PFT: Physical Fitness Test

For me, the pull ups were the hardest part of the USMC PFT. If they are giving you trouble, or you need help training for the PFT as a whole, I hope this page will give you some helpful advice and motivation to train! Mastering the PFT will be an essential part of becoming an officer in the Marine Corps.

PFT Composition

The PFT consists of three events, each worth 100 points for a maximum of 300 points. Score yourself here. Read the full rules here.

  1. Pullups for men (23 max for most), or (10 max for most) for women.
    1. Push ups are now authorized in place of Pullups. You can’t get a max score (100 points) doing push ups. A max set of push ups (87 for males, 50 for females) will receive 70 points. The time limit is two minutes.
  2. Crunches in two minutes (115 max for most)
  3. A three mile run

USMC Pull-ups: PFT Rules

USMC Crunches: PFT Rules

The Armstrong Pullup Program

Major Charles Lewis Armstrong, USMC, used this widely-disseminated program to boost his PFT score to world record levels. A favorite program, with proven results. Click for the official Armstrong Pull-up Program workout.

Have you plateaued on your pullup routine? Try the Armstrong Advanced Workout, which is designed to pick up where Armstrong original leaves off.

Armstrong Pullup Program
Armstrong Pullup Program is of course the number one pullup workout anywhere for PFT success.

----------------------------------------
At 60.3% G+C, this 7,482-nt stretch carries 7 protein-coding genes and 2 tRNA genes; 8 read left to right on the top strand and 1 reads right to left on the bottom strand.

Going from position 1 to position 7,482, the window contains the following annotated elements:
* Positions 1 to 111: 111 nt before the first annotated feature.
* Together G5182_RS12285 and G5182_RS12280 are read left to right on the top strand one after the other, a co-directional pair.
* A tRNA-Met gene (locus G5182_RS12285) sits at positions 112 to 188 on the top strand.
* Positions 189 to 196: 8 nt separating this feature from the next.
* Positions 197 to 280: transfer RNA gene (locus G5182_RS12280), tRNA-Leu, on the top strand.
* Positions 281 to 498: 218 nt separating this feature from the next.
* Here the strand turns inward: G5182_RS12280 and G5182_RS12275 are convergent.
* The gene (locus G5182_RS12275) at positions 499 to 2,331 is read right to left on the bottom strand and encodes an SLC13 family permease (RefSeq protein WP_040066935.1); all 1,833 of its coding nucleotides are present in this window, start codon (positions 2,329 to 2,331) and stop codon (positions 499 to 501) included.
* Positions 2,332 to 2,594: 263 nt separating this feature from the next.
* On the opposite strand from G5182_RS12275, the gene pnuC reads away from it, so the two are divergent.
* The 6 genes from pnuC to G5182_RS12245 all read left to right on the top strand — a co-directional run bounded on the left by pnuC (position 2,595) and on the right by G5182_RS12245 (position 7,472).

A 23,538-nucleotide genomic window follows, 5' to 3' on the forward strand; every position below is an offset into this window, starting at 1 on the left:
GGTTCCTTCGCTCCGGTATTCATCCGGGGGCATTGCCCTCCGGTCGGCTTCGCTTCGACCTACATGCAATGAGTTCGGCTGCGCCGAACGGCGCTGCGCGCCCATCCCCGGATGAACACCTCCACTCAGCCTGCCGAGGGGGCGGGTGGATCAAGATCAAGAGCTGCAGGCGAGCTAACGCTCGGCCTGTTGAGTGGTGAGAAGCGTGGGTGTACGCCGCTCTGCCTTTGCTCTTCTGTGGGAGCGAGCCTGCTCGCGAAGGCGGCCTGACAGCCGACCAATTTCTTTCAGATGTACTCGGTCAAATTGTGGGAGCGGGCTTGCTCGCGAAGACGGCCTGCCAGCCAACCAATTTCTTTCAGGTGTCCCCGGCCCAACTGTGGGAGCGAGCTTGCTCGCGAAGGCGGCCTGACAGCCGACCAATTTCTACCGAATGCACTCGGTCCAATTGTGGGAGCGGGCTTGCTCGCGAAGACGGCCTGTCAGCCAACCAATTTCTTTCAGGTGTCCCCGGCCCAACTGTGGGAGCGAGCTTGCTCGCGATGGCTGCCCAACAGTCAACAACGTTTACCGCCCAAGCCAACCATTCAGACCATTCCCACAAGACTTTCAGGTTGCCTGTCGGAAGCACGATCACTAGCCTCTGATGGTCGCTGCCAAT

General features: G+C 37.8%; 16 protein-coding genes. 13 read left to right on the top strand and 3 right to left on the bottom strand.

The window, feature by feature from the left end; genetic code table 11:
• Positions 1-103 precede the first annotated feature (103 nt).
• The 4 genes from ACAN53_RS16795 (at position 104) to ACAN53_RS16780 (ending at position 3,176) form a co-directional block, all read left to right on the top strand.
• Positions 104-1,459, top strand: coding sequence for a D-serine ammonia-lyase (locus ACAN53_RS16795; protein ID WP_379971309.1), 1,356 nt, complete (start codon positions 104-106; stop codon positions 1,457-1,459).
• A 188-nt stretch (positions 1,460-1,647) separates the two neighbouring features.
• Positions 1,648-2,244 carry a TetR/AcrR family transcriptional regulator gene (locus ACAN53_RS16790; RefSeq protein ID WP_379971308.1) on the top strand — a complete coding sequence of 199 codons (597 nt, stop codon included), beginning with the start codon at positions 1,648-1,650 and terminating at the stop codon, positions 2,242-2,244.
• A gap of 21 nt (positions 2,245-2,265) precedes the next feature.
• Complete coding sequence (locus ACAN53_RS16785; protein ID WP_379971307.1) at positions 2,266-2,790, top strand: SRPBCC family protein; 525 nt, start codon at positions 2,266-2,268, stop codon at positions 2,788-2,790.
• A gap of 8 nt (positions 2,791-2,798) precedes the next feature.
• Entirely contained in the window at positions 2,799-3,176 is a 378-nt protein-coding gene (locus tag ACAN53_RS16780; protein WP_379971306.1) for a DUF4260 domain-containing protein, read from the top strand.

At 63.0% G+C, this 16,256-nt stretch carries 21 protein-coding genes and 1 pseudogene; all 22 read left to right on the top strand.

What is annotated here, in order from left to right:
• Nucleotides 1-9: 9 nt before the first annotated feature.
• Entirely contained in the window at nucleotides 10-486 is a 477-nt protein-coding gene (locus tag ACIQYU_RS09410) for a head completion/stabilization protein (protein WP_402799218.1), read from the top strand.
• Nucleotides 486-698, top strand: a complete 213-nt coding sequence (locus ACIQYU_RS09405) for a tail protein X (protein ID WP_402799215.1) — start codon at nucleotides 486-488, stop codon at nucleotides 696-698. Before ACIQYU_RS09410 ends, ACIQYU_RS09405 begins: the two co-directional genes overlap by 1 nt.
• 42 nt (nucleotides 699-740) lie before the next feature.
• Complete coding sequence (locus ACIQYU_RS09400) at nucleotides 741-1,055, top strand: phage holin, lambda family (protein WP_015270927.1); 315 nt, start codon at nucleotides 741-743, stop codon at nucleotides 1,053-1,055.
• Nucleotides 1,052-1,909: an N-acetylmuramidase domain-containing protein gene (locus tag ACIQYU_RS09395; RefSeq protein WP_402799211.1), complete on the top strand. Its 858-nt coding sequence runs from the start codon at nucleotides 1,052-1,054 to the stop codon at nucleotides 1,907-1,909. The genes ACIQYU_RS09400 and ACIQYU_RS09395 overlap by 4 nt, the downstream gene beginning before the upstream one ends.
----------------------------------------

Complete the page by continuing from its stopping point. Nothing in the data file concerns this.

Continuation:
Other Pull-up routines

5 Set Pull-Up Program.

You do 5 sets, where the last three sets cover the same number of pullups as the first two sets. #1 – Max #2 – Max 1 + 2 = X #3 – X/3 #4 – X/3 #5 – X/3 Example: Set 1: 12. Set 2: 10. Calculate X=22. Set 3: 8. Set 4: 7. Set 5: 7

U.S. Marine Corps Officers Candidate School candidate does pull ups on the Initial Physical Fitness Test (PFT) at Officers Candidate School, May 26, 2010.

Ladder Routine

This is the routine I used to prepare for the PFT and thought it gave steady growth in strength. It is a great way for any fitness fan to reach the point of true muscle failure/fatigue. Even if you don’t want to be a marine officer. Do 5 Sets or 75 pull-ups whatever comes first! #1 – Do 1 pull-up, rest, do 2 pull-ups, Rest, and so on until you can’t complete the next set. Your rest should be the same between each set, NO MORE THAN 20-30 SECONDS! Once you can’t complete the next set start over with a new set. Example: Set #1 – 1, 2, 3, 4, 5, 6, 7, 8, 5 = 41 Set #2 – 1,2,3,4,5,6,6 = 27 Set #3 – 1,2,3,4,5,6,5 = 26 Total – = 94 Don’t quit in the middle of a set, because, you hit 75, finish the set!

50 Pull-up Routine

Simply do 50 pull-ups, however you get there is up to should take 5-8 sets to get there. Keep the rest periods at about 2 – 2 ½ minutes between sets! Example: Set #1 – 18, #2 – 12, #3 – 8, #4 – 6, #5 – 6 = 50

PFT: The Run! Preparation

This part of the PFT kills more applicants than anything. People are just intimidated to run. Running can be a lot of fun if people do it the right way. Here are a few steps to getting off on the right foot. 1. Consider running with a partner. Running can get very boring by yourself. 2. Start at a pace and distance you are comfortable with and build steadily. Having said that, don’t be afraid to push yourself outside of your comfort zone relatively soon. The key word is START at a comfortable pace and distance. 3. Every run does not have to be lightning fast. Run at a pace that you can comfortably converse with your running partner.

OCS PFT: 2009 Candidates
U.S. Marine Corps candidates from Delta Company carry out the Physical Fitness Test (PFT) at the Officer Candiate School (OCS) aboard Marine Corps Base Quantico, Va., Nov. 30, 2009.